On Being Left Alone, Outdoors


When I don’t get enough solitude, I grit my teeth over simple things. My creativity becomes a stagnant, shallow creek. Real solitude, the kind I need, is quiet, alone with my dog in nature. People ask me if I get lonely—but the truth is, loneliness is seeking solitude and not finding it.

This morning, a friend suggested I get “out” of the house by going to the office—on a holiday… on my day off. That got me thinking.  Have I wrongly assumed everyone shares a longing to touch the wildness within by being outside?

When my well has run dry inside, I go outside. That’s my office. That’s how I replenish. I find the alone and unknown. My mind grows quiet thankfully, as my soul speaks like water. Alone with trees and leaves and animals and earth, I find my own inner world, and my outer “self” vanishes. What a relief, to be so free of the human world and its demands, its anguish, and to be quenched in solitude. I long for closeness to the few remaining wild spaces people haven’t yet plundered. I seek total autonomy.

These winter months—and a leg injury—have kept me from being outdoors and from being creative: my cup runneth nowhere. Just today, I ventured out and could not escape people, whether on land or water, high ground or lowlands. People, noises, and the “junk” of human existence; it’s inescapable.

Our modern search for satisfaction gets us lost, quick. Deep down, I don’t want the convenience of stores, and gadgets, although I share reliance upon them. And people who like being indoors perplex me. For them, the outdoors is something in between the car and the house and the store. They enjoy the outdoors by focusing on equipment to survive it, as if they can conquer the environment. This isn’t our animal self. If I can’t get lost in the porous natural world, I might as well be made of gortex.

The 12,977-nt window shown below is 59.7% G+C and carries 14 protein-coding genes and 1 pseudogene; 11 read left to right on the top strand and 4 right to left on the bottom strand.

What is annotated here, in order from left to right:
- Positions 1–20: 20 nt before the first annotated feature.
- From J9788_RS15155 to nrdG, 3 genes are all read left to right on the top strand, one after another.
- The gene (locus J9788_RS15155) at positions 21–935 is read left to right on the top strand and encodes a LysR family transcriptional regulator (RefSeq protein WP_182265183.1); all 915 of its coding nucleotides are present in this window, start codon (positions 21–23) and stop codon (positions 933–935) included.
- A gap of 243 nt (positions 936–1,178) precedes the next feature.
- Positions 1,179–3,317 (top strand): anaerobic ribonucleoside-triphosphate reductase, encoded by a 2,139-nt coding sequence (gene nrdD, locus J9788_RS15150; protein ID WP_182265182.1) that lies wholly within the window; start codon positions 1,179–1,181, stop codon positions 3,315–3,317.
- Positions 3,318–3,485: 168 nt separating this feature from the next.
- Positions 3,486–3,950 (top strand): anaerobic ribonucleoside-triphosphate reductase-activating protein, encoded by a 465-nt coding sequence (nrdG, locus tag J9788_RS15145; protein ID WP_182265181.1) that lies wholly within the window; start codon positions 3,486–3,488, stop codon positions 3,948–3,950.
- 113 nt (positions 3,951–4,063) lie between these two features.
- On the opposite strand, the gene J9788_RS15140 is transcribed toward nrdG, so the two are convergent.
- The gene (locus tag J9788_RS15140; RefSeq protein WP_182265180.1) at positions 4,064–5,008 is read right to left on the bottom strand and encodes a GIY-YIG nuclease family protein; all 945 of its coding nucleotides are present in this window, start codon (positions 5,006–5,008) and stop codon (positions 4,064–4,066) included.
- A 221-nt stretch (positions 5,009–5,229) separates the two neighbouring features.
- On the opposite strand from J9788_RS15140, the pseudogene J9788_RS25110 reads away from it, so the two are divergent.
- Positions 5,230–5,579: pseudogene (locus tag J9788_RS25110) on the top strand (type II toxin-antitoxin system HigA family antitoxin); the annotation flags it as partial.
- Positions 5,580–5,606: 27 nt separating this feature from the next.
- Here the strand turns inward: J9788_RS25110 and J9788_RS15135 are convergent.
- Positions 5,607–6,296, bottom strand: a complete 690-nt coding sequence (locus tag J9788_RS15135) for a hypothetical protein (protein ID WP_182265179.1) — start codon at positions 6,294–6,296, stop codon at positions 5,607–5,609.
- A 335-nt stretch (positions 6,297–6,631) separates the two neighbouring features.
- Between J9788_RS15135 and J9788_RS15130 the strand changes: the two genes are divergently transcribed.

And that’s why I haven’t traveled the world in search of the highest peak, or climbed the sheerest cliff. I prefer the humility of looking up at the mountains in awe and reverence and sleeping outside in a meadow, sheltered by their granite boulders. I don’t seek thrill. I just know there is more to this world in the mystery of the wild. I’d like to move through it quietly, gently, with a soft footstep.

Without this, with only pavement beneath my toes, I thirst, and dry up. For some camping means taking a pop-up trailer to a parking lot by a man-made lake, grilling on a Weber, and throwing aluminum beer cans at each other. This is not what it’s about. And I can’t seem to escape this world.

Are creature comforts, the urban landscape of convenience, the obsession with coffee and artifice, the addiction to being online, to cranking up the heater in mild weather, suffocating the wild within?

I mourn that I cannot truly be left undisturbed. Thoreau said, “I never found a companion that was so companionable as solitude.” But how does one find true solitude—autonomy—these days? How do you do it without being able to own the Earth beneath your feet? How can I howl at the moon if I can’t find a long life, alone and truly free? I’m frightened at the idea that my path might continue this way, and the urge to be untrammeled by humans is one of imperative, not philosophy. I must find a way.



Published by JM

I am a writer, a wildlife conservationist, a teacher, an activist and a mama.

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